The sky has yet to fall, but if it did, most folks these days would wait for their smartphone alerts to inform them of the event.
People don’t look at the sky anymore, a problem that predates even the chin-down screen age. This is odd, when you consider that the sky is the largest single natural element in our lives. Even within the concrete canyons of the city, there’s plenty of sky to go around. Grab it, I say. It’s mesmerizing; it’s beautiful; it’s free.
If you take a few minutes to study the heavens, you will see some amazing things: eagles, vultures, a formation of geese. Contrails are like wet lines of paint, intersecting, shifting and diffusing. Clouds, in all their variation, will tell you the direction of the next weather front and hint at its ferocity. I am amazed whenever I feel a slight breeze on the ground and look up to see a raging current aloft, the clouds pushed violently by strong rivers of air.
I’m thinking about the sky now because the next few weeks offer what I believe are the most dramatic, vivid and magical skies of the year. The truly thrilling times are around dawn and dusk, when you can get colors that are astonishing in themselves and mind-boggling in their combinations.
A few years ago, I witnessed a sunrise over the Potomac River that was a calico of indigo, purple, violet and orange, and of such mystical intensity that I half expected to see Charlton Heston emerge in a winged chariot.
For the gardener, the subdued nature of the landscape in winter reinforces the aerial display, and, at special moments, the sky becomes a flower bed in the firmament.
Just as architects will orient a house to take in a view of the lake, the mountains or the ocean, the landscape designer can play to the winter sky. It helps to have a viewing point, indoors or out, and to be mindful that the winter sun rises in the southeast and sets in the southwest. An open meadow will hand you the sky on a plate, but some sort of frame will give the vista coherence. In a small urban backyard, that might be the 15-foot gap between a holly and a magnolia.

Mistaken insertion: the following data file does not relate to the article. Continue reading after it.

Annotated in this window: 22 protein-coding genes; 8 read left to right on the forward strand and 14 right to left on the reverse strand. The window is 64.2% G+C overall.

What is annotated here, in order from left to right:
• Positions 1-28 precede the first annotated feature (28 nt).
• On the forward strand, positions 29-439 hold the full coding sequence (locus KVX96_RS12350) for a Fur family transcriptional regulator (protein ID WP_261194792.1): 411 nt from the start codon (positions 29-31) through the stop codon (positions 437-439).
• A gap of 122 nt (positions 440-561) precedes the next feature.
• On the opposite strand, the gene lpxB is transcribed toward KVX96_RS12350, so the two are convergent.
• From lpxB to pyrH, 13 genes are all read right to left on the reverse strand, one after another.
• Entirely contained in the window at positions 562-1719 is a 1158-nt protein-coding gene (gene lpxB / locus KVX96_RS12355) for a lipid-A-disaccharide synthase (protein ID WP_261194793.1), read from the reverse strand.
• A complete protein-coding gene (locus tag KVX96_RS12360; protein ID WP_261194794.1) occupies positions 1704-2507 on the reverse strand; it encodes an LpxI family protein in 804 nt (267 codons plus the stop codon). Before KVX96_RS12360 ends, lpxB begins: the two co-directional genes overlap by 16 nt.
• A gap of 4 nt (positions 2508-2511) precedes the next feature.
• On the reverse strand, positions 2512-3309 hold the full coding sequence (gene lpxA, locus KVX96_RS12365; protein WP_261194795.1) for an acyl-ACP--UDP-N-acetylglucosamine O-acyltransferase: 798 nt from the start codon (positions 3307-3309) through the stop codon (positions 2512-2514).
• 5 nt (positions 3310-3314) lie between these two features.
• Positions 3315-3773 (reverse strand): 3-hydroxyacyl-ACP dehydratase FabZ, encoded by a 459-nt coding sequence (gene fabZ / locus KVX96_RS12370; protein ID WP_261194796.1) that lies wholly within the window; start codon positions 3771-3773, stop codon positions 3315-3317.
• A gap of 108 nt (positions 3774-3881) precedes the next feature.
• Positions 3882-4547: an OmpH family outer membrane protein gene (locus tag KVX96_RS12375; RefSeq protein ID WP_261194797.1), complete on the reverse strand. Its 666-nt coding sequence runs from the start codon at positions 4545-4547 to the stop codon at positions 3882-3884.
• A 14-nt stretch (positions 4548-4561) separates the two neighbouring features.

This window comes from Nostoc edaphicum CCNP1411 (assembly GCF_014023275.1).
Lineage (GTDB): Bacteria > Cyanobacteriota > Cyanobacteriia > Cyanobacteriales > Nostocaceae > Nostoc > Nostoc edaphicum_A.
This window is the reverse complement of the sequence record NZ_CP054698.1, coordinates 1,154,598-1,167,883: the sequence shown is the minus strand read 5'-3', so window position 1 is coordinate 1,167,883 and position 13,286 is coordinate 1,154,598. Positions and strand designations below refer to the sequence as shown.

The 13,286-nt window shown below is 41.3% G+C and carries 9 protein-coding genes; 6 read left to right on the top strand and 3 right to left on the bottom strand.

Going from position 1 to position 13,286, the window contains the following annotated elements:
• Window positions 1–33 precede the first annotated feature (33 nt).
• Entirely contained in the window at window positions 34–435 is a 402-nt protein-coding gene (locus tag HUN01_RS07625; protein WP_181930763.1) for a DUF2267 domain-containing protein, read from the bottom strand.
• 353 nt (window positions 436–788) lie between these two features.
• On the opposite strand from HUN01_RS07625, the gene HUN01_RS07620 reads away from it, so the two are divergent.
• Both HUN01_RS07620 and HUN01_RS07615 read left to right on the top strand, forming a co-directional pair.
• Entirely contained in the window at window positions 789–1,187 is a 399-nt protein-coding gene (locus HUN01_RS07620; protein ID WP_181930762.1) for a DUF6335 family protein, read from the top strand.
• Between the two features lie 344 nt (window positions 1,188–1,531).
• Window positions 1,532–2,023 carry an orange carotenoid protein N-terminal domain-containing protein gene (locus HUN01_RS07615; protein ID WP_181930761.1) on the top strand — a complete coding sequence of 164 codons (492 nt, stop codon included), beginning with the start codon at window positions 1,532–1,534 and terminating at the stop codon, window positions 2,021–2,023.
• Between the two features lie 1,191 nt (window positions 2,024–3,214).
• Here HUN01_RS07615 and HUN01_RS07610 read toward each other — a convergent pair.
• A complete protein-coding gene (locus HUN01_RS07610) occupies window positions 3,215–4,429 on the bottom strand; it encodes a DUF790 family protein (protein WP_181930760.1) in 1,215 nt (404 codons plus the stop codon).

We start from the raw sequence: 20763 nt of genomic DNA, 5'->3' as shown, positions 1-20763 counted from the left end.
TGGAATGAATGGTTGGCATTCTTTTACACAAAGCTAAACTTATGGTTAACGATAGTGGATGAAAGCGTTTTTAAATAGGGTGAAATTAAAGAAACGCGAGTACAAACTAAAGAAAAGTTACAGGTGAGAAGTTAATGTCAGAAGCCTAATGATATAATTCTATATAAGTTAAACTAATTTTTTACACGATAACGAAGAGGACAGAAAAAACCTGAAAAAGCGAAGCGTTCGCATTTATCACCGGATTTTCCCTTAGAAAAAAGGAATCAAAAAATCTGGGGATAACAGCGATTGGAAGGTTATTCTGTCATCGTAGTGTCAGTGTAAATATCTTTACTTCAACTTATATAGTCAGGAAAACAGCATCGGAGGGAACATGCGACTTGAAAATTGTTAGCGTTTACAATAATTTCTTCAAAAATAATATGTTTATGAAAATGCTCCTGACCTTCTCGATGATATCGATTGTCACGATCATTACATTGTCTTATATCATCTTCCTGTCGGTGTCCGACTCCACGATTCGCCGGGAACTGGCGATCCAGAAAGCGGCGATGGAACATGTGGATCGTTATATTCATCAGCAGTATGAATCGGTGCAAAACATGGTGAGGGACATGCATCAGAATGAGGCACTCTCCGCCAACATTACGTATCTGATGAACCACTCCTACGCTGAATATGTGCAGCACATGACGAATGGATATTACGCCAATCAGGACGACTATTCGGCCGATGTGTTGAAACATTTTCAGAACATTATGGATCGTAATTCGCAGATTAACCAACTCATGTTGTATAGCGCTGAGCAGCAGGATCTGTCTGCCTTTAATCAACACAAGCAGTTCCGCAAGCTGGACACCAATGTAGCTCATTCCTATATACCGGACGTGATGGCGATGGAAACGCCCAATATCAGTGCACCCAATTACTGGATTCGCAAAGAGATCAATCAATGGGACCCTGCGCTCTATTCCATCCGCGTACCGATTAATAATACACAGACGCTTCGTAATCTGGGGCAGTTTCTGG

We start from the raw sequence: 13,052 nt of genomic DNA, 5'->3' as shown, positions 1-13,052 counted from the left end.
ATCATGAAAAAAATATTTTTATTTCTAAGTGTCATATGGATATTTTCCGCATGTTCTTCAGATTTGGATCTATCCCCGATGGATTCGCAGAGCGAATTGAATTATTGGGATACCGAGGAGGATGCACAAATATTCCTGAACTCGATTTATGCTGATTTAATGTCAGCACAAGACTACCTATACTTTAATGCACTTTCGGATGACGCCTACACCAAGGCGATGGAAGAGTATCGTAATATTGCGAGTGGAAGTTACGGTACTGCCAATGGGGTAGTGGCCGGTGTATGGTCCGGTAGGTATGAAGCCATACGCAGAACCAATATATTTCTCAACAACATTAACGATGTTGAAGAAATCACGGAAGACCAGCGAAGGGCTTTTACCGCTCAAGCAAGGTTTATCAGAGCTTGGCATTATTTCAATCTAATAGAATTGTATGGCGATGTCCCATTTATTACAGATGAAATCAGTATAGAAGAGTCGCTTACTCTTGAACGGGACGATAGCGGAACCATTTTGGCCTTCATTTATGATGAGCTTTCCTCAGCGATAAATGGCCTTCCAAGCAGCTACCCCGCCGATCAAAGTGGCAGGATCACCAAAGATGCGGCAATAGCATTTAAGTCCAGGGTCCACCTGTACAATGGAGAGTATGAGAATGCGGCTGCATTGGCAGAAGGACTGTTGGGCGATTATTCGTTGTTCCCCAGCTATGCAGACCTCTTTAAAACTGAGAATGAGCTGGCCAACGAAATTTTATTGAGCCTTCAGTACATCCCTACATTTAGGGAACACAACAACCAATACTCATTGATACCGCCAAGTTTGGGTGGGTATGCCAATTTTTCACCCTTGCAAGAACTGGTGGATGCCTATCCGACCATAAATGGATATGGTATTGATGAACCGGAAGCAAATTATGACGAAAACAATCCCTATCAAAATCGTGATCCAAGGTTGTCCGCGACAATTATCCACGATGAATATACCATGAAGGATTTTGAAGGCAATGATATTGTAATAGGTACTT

Artist James Turrell has spent a career exploring light and space and is known for his Skyspace works that force a focused view of the sky. Artists, like gardeners, learn how to see nature. On canvas, no one brings the dreamy qualities of the sky alive quite like René Magritte.
Perhaps it is those shared garden-art perceptions that make me think of the Glenstone Museum in the Washington suburb of Potomac, Maryland, as a place where the sky plays such an important role.
You cannot view Jeff Koons’ quirky “Split-Rocker,” either from afar in silhouette or close up against its (in-season) fabric of flowers, without seeing its place against the sky.
In a more horticultural context, the sky plays a key role in the vista from the Viewing Gallery of the museum’s main building, the Pavilions. Here, you look across an upswept meadow to a knoll topped with a grove of honey locust trees. The filigree of branches forms the winter tracery.
Planting evergreens such as pines, says Adam Greenspan, the project’s lead landscape architect, would have made the experience more static. “Having the black silhouette branching of the locusts is something that really makes the sky the most lively part of the composition,” says Greenspan, design partner of Berkeley, California-based PWP Landscape Architecture.
The cluster of galleries in the main building is centered around a large-scale water garden that is wholly enclosed by the circle of connected galleries to form a Turrell-like frame for the sky. Without the aquatic plant coverage of summer, the water court mirrors the sky and amplifies its winter role, says Greenspan. “The color of the air is different, and as clouds move across the sky, they move from one edge of the frame to the other,” he says. “The speed of the wind and the movement is something you see.”
You don’t need an entirely open space or an unfettered horizon to appreciate the value of the winter sky. Watching the waning afternoon light through a woodland demonstrates that this is at best a dance between the opalescent sky and the black-branched tree.
Sometimes the winter sky is gray and sunless, a feeble pewter glow so ably depicted in Dutch landscape paintings. Such paintings speak to the long, dark, hard winters of the north. You will find a stark example of this at the National Gallery of Art, where visitors to the West Building are greeted by a large-scale landscape by Jacob Maris, which depicts a bleak wintry scene across a canal. The title has as much breadth as the picture: “View of the Mill and Bridge on the Noordwest Buitensingel in The Hague” (1873). A hint of sun is caught in the chilly water and a pair of windmills allude to the icy winds from the North Sea. Two figures, a woman and child, are bundled against the elements. Such a day should hasten us all to shelter.
But on the type of dry, warm winter days that now seem so common, we can at least look up and look around and realize that, at least for the next few weeks, the sky’s the limit.
To maintain the blooms of a moth orchid, keep the plant away from drafts and heat sources, place it in bright but indirect light, and soak the roots in tepid water once a week. Take the pot to the sink. Do not use ice cubes. Leaves should be a medium green. Dark green leaves indicate too dark a perch.